Thirty-eight children from Nocton and surrounding villages came to a Hogwart’s Party in Nocton Church on Halloween. Everyone was disguised by a costume, face paint, or hat, and the church was lit up with candles and jack-o’lanterns. Meeting a barn owl on arrival was a real treat. Rev Jonnie Parkin explained that although the Harry Potter books are all about make-believe and magic, the
stories have morals to learn from. He then showed four film clips from the Harry Potter films. The children divided into groups to have fun acting out aspects of the scenes they’d just seen.
Being kind and helpful came from the story of Harry Potter, a new boy at Hogwart’s School, who was trying to find Platform 9 ¾ at Kings Cross Station so he could make the journey to the school. Fellow student Ron Weasley was there with his brothers and his mother. His mother encouraged Harry to rush at a brick wall through which he could pass to the platform (even though it looked scary and impossible). The ‘wall’ was strips of material painted to look like a wall, hung from the vestry gate. On the other side was a train, representing the Hogwart’s steam train. Arriving in the vestry, the children were treated to cupcakes decorated with licorice spiders.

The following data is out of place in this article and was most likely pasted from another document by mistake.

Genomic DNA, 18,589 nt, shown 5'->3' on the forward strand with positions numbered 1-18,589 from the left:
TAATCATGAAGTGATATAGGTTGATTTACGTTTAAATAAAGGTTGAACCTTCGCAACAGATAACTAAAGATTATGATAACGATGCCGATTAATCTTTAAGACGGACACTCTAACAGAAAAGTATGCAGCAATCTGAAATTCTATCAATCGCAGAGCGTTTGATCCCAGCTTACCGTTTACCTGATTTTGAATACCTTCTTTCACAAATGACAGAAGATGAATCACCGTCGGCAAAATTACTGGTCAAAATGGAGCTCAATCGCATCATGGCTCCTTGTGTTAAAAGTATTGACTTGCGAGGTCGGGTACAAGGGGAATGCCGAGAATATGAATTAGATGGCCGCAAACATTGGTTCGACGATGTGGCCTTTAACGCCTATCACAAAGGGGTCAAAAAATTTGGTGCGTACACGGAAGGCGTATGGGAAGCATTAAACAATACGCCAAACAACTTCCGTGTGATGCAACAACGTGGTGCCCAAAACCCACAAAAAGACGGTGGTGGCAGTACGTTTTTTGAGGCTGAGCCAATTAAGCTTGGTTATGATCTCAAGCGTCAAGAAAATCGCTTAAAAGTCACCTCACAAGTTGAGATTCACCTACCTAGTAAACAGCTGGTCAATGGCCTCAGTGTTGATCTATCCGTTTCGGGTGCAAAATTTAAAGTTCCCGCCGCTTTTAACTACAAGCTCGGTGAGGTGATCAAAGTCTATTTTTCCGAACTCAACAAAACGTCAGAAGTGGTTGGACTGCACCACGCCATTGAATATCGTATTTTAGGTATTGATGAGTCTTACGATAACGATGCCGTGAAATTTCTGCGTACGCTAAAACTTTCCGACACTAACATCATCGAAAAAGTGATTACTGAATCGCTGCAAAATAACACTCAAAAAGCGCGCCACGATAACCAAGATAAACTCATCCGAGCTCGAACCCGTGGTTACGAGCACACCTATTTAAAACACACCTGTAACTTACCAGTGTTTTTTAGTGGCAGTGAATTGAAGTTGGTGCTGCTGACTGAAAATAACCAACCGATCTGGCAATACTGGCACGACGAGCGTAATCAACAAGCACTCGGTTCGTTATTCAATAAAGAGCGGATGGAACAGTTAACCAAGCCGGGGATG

When Ron Weasley tried to cast a spell on the unpleasant Hogwart’s student Malfoy, it bounced back on him, because his wand was broken. This was a lesson in ‘Do as you would be done by.’ The children made lists of good spells and bad spells, for a potion in a big pot. The group decided which kind of spell they would like - a good spell or a bad spell - learning that if you wished something bad for someone else, you should think about how you would feel if someone wished something bad for you. Each child added a herb or spice to the pot, and stirred it.
At the font, there was a ‘Penseive’ activity. Each child was given a stone. They were encouraged to think of a memory – a happy one, or sad – and to drop the stone to send that thought into the water and to let it go. The final activity was decorating a candle, symbolising choosing the light rather than the darkness. To close, there was an act of worship.
On the following Sunday there was a family Eucharist, which celebrated the Feast of All Saints, the name of Nocton Church, so it is a special day. The service was led by Rev Jonnie Parkin, who involved the children by asking them questions, and including them to serve in the Eucharist. Afterwards they got the chance to go through the ‘wall’ one more time!
by Carol Bennett